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Cruz v. Lovelace Health System, Inc.

United States District Court, D. New Mexico

September 3, 2019

ELDIE L. CRUZ, M.D., Plaintiff,



         Dr. Eldie Cruz (Plaintiff) was employed as a general surgeon. He brought suit after being denied long-term disability (LTD) benefits under an employer-sponsored insurance plan. Plaintiff also alleges that his employer violated the ADA by terminating his medical privileges and denying him reasonable accommodation during the medical leave of absence that gave rise to his claim. In this Memorandum Opinion and Order, the Court takes up the individual motions filed by Defendants Reliance Standard Life Insurance Company (Reliance) (Doc. 11) and Lovelace Health System, Inc. (Lovelace) (Doc. 13). The Court finds that Plaintiff has sufficiently pled his ERISA claim against both Reliance and Lovelace and sufficiently pled his ADA claim against Lovelace. The Court will dismiss Plaintiff's state law claims against both Reliance and Lovelace without prejudice as they are either preempted by ERISA or fail to state a plausible claim for relief.

         I. Background[1]

         Lovelace employed plaintiff as a general surgeon.[2] (Doc. 71 (Am. Compl.) ¶ 22.) Lovelace was the sponsor and “plan administrator” of a long term disability plan (LTD Plan) that it offered to its employees. (Id. ¶ 23.) “Plaintiff participated in the LTD Plan and paid approximately three thousand dollars per year in premiums for disability coverage” under the plan. (Id. ¶ 26.) Reliance was the “claims administrator” of the LTD plan. “On March 1, 2016[, ] Plaintiff made a claim for [LTD benefits] under the LTD Plan.” (Id. ¶ 28.) Plaintiff and his physicians “timely provided all required documentation demanded by Reliance in support of his claim for LTD Benefits . . . .” (Id. ¶ 29.) Reliance, however, “denied Plaintiff's claim for LTD Benefits eight months after Plaintiff filed his claim, which . . . was more than double the time allowed by Reliance's own internal guidelines to make a determination on disability benefits and over five times longer than allowed by the basic 45 day window specified in” ERISA. (Id. ¶ 30.)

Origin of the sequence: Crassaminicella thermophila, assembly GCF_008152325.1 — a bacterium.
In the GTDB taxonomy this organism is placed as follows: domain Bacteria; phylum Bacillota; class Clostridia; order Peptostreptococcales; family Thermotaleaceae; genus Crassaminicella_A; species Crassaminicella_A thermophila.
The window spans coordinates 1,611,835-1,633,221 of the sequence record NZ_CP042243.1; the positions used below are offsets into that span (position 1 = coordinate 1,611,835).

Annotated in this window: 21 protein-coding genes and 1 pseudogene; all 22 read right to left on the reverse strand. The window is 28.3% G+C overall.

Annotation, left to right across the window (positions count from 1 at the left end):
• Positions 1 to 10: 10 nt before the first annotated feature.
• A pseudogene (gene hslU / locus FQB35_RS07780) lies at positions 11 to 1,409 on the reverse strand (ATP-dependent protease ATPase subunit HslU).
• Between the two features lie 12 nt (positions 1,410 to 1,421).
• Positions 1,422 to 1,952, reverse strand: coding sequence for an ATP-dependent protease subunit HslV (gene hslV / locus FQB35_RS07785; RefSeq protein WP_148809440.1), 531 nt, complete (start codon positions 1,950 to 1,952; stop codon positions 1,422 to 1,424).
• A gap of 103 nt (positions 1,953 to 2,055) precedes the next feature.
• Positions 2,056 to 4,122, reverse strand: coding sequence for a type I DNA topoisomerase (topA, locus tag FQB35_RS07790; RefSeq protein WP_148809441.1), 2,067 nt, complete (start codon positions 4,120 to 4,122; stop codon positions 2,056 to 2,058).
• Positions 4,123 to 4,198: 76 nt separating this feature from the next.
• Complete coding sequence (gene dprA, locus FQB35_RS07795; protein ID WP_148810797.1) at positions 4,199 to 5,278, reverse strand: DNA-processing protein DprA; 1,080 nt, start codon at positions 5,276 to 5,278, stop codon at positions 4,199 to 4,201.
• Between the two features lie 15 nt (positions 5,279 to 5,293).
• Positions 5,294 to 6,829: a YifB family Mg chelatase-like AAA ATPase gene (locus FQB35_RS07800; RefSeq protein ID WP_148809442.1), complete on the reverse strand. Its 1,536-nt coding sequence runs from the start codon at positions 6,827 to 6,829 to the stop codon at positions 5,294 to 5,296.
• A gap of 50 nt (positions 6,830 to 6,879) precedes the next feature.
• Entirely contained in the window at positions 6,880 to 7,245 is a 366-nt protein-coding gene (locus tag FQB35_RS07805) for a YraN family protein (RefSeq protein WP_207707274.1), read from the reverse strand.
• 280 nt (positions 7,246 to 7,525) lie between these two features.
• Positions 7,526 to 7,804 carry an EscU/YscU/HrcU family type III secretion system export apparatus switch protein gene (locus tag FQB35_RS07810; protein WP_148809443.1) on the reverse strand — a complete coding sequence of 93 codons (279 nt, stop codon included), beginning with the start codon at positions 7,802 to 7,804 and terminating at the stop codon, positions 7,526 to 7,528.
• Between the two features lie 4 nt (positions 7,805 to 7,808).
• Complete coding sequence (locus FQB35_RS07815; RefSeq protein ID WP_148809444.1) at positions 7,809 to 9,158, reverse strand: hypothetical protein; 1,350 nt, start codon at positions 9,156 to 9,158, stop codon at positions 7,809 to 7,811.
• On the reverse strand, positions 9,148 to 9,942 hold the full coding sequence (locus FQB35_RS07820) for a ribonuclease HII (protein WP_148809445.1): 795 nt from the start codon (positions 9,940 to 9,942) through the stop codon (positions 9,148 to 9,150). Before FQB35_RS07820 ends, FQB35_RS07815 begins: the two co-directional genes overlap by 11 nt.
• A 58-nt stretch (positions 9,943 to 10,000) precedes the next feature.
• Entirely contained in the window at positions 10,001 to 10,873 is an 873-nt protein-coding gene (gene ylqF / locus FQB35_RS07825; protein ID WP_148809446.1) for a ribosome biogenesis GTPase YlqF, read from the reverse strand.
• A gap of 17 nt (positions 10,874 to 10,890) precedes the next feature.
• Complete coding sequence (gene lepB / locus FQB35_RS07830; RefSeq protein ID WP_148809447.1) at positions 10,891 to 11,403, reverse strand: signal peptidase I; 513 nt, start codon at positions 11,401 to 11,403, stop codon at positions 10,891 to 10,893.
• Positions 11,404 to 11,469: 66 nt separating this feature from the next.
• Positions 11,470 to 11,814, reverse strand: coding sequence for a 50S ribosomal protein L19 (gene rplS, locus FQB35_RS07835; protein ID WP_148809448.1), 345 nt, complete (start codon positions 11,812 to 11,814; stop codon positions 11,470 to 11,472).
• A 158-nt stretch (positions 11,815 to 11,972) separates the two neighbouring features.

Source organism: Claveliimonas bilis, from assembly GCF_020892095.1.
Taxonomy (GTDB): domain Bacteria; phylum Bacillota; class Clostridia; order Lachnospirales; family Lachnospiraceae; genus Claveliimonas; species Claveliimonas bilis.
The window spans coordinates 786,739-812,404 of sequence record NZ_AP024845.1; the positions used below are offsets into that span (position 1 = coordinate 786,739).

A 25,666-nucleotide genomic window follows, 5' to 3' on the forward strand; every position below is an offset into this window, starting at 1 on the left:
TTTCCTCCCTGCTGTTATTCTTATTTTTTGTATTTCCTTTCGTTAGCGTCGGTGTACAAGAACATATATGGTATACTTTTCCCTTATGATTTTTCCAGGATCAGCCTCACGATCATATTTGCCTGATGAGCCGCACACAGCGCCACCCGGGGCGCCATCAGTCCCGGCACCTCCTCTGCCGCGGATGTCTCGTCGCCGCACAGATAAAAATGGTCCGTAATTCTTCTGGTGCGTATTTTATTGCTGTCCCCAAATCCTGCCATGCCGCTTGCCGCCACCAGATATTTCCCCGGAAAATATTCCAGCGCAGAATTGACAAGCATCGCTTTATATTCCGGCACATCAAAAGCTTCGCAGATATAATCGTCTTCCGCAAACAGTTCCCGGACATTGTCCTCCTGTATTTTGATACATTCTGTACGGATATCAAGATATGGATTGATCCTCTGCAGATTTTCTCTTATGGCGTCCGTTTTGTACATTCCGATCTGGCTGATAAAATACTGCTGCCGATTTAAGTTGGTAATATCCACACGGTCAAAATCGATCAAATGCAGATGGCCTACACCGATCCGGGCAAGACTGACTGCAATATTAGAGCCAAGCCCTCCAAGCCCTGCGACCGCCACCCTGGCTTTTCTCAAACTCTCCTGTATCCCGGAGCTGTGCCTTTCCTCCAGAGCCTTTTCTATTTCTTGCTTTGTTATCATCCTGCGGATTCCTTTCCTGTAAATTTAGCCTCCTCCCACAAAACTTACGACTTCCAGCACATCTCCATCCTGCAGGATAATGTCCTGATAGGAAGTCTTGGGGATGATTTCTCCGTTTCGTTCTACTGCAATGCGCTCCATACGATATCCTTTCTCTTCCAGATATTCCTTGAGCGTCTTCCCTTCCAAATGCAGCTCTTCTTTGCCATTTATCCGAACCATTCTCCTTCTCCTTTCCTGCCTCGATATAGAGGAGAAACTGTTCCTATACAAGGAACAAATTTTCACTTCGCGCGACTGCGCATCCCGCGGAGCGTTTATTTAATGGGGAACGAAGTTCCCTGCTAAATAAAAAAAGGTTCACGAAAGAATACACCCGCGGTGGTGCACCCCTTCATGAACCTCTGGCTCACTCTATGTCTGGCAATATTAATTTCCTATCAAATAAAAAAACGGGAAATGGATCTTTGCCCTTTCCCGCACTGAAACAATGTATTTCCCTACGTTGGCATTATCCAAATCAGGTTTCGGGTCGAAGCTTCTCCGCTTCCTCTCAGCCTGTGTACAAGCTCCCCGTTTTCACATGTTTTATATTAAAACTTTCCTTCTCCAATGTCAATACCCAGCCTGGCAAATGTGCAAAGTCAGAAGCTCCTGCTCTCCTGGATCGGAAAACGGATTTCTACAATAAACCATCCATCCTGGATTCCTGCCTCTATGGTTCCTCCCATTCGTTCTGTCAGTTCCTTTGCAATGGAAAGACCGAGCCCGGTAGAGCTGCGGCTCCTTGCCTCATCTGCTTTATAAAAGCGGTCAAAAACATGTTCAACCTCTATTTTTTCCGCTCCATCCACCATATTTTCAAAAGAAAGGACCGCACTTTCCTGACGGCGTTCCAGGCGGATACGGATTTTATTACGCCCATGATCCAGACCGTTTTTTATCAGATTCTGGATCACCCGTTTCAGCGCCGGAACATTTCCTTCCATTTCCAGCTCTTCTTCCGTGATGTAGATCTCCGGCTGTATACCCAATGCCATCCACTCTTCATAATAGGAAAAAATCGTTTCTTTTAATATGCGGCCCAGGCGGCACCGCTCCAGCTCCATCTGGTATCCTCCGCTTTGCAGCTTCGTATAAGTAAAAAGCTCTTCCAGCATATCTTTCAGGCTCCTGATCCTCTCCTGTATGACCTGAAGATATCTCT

In February 2017, Plaintiff attempted to appeal the denial “but Reliance did not respond to Plaintiff's request to appeal.” (Id. ¶ 31.) On September 5, 2018, Reliance informed Plaintiff's counsel that “the original decision to deny benefits is final. . . . [Reliance] will not initiate another review or reconsideration of the original decision.” (Id. ¶ 32.) Though it denied Plaintiff's LTD benefits claim, Reliance did determine “that Plaintiff was entitled to three months of LTD benefits to be paid by Lovelace based upon Reliance's finding that Plaintiff met the policy definition of Totally Disabled during the relevant period of time for which Lovelace was responsible to pay . . . .” (Id. ¶ 34.) Lovelace did not pay any LTD benefits to Plaintiff. (Id.)